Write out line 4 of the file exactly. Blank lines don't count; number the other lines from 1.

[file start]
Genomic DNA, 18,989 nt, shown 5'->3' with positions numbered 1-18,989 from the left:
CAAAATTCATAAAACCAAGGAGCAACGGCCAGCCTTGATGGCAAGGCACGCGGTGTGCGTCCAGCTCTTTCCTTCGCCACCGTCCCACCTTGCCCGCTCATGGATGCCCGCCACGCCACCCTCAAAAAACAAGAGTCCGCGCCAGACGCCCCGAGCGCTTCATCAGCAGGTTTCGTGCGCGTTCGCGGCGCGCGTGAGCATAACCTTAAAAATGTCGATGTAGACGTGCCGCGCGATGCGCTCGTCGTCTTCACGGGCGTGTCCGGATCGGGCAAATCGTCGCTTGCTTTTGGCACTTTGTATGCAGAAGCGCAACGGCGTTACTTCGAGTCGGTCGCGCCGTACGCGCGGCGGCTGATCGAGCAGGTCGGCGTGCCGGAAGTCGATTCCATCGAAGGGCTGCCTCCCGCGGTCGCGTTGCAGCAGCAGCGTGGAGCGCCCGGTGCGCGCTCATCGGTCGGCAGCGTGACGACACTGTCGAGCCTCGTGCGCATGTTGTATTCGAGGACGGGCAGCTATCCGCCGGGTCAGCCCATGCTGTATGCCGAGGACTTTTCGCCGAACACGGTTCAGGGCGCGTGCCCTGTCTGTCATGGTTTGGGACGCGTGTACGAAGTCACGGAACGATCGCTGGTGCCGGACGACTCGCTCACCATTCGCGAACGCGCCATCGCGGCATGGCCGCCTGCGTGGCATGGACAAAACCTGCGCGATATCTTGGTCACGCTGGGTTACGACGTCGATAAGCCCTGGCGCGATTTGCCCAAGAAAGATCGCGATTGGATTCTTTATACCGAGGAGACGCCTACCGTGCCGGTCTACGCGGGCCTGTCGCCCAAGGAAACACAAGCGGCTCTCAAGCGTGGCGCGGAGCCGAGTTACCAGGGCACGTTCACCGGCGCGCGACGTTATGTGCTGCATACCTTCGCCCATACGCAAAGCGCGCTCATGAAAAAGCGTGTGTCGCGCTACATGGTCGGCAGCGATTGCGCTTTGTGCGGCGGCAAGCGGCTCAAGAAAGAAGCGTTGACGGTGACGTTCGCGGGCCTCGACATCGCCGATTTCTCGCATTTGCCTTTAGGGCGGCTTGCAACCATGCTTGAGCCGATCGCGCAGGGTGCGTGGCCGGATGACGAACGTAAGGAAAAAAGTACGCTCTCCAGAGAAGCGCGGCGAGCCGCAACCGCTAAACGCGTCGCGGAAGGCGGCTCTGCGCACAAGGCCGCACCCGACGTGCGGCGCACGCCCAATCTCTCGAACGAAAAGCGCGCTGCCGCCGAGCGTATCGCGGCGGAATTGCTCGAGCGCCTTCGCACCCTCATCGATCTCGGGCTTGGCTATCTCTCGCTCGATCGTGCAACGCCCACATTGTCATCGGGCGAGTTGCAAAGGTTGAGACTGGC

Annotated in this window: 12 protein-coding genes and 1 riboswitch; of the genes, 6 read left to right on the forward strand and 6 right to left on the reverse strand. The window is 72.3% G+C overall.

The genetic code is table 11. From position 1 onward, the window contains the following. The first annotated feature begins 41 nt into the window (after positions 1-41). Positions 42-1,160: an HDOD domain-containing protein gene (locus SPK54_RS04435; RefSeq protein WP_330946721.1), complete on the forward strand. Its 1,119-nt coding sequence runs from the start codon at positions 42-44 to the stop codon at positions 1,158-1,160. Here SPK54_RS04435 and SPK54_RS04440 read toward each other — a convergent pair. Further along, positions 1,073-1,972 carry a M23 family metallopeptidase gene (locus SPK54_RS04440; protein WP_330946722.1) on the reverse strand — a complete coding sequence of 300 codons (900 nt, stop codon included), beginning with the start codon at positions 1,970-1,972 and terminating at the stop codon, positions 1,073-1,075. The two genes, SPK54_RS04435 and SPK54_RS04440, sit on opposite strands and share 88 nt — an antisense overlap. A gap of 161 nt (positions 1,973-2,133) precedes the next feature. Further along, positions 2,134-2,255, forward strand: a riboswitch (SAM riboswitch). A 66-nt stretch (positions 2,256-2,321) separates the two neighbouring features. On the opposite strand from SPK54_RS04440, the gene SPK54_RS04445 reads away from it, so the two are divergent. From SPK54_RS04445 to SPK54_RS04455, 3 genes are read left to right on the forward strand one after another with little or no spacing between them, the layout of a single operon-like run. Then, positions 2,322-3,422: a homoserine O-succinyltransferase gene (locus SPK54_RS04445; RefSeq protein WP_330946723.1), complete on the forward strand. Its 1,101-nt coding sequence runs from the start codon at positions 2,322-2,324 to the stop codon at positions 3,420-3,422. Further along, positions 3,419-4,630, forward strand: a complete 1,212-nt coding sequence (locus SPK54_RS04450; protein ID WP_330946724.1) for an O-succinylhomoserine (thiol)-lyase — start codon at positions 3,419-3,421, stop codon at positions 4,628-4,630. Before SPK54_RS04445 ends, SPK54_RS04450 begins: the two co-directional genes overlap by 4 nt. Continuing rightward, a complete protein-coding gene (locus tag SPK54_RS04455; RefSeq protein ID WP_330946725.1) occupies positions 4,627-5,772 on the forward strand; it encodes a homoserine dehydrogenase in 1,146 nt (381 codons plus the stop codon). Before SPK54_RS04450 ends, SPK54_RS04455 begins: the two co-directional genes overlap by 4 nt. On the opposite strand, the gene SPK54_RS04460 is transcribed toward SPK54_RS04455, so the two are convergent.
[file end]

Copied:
The genetic code is table 11. From position 1 onward, the window contains the following. The first annotated feature begins 41 nt into the window (after positions 1-41). Positions 42-1,160: an HDOD domain-containing protein gene (locus SPK54_RS04435; RefSeq protein WP_330946721.1), complete on the forward strand. Its 1,119-nt coding sequence runs from the start codon at positions 42-44 to the stop codon at positions 1,158-1,160. Here SPK54_RS04435 and SPK54_RS04440 read toward each other — a convergent pair. Further along, positions 1,073-1,972 carry a M23 family metallopeptidase gene (locus SPK54_RS04440; protein WP_330946722.1) on the reverse strand — a complete coding sequence of 300 codons (900 nt, stop codon included), beginning with the start codon at positions 1,970-1,972 and terminating at the stop codon, positions 1,073-1,075. The two genes, SPK54_RS04435 and SPK54_RS04440, sit on opposite strands and share 88 nt — an antisense overlap. A gap of 161 nt (positions 1,973-2,133) precedes the next feature. Further along, positions 2,134-2,255, forward strand: a riboswitch (SAM riboswitch). A 66-nt stretch (positions 2,256-2,321) separates the two neighbouring features. On the opposite strand from SPK54_RS04440, the gene SPK54_RS04445 reads away from it, so the two are divergent. From SPK54_RS04445 to SPK54_RS04455, 3 genes are read left to right on the forward strand one after another with little or no spacing between them, the layout of a single operon-like run. Then, positions 2,322-3,422: a homoserine O-succinyltransferase gene (locus SPK54_RS04445; RefSeq protein WP_330946723.1), complete on the forward strand. Its 1,101-nt coding sequence runs from the start codon at positions 2,322-2,324 to the stop codon at positions 3,420-3,422. Further along, positions 3,419-4,630, forward strand: a complete 1,212-nt coding sequence (locus SPK54_RS04450; protein ID WP_330946724.1) for an O-succinylhomoserine (thiol)-lyase — start codon at positions 3,419-3,421, stop codon at positions 4,628-4,630. Before SPK54_RS04445 ends, SPK54_RS04450 begins: the two co-directional genes overlap by 4 nt. Continuing rightward, a complete protein-coding gene (locus tag SPK54_RS04455; RefSeq protein ID WP_330946725.1) occupies positions 4,627-5,772 on the forward strand; it encodes a homoserine dehydrogenase in 1,146 nt (381 codons plus the stop codon). Before SPK54_RS04450 ends, SPK54_RS04455 begins: the two co-directional genes overlap by 4 nt. On the opposite strand, the gene SPK54_RS04460 is transcribed toward SPK54_RS04455, so the two are convergent.